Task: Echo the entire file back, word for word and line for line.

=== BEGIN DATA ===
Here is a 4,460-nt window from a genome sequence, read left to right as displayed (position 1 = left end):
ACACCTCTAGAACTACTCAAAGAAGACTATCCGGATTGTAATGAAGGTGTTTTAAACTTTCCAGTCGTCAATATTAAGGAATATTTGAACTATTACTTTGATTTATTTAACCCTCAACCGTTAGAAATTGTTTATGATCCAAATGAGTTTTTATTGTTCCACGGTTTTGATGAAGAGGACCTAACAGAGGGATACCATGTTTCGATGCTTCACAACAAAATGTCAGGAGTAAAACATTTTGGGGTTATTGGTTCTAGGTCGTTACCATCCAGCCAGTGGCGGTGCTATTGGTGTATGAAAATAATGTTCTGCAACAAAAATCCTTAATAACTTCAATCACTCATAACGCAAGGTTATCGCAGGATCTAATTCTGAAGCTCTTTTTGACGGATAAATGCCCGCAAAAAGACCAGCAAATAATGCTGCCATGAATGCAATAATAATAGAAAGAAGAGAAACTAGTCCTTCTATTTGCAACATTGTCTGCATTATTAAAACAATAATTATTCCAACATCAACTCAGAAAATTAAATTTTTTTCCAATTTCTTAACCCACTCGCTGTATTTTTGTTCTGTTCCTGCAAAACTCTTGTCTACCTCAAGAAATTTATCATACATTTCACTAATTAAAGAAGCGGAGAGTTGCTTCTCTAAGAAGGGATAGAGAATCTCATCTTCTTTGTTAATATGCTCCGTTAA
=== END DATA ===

Here is a 4,460-nt window from a genome sequence, read left to right as displayed (position 1 = left end):
ACACCTCTAGAACTACTCAAAGAAGACTATCCGGATTGTAATGAAGGTGTTTTAAACTTTCCAGTCGTCAATATTAAGGAATATTTGAACTATTACTTTGATTTATTTAACCCTCAACCGTTAGAAATTGTTTATGATCCAAATGAGTTTTTATTGTTCCACGGTTTTGATGAAGAGGACCTAACAGAGGGATACCATGTTTCGATGCTTCACAACAAAATGTCAGGAGTAAAACATTTTGGGGTTATTGGTTCTAGGTCGTTACCATCCAGCCAGTGGCGGTGCTATTGGTGTATGAAAATAATGTTCTGCAACAAAAATCCTTAATAACTTCAATCACTCATAACGCAAGGTTATCGCAGGATCTAATTCTGAAGCTCTTTTTGACGGATAAATGCCCGCAAAAAGACCAGCAAATAATGCTGCCATGAATGCAATAATAATAGAAAGAAGAGAAACTAGTCCTTCTATTTGCAACATTGTCTGCATTATTAAAACAATAATTATTCCAACATCAACTCAGAAAATTAAATTTTTTTCCAATTTCTTAACCCACTCGCTGTATTTTTGTTCTGTTCCTGCAAAACTCTTGTCTACCTCAAGAAATTTATCATACATTTCACTAATTAAAGAAGCGGAGAGTTGCTTCTCTAAGAAGGGATAGAGAATCTCATCTTCTTTGTTAATATGCTCCGTTAA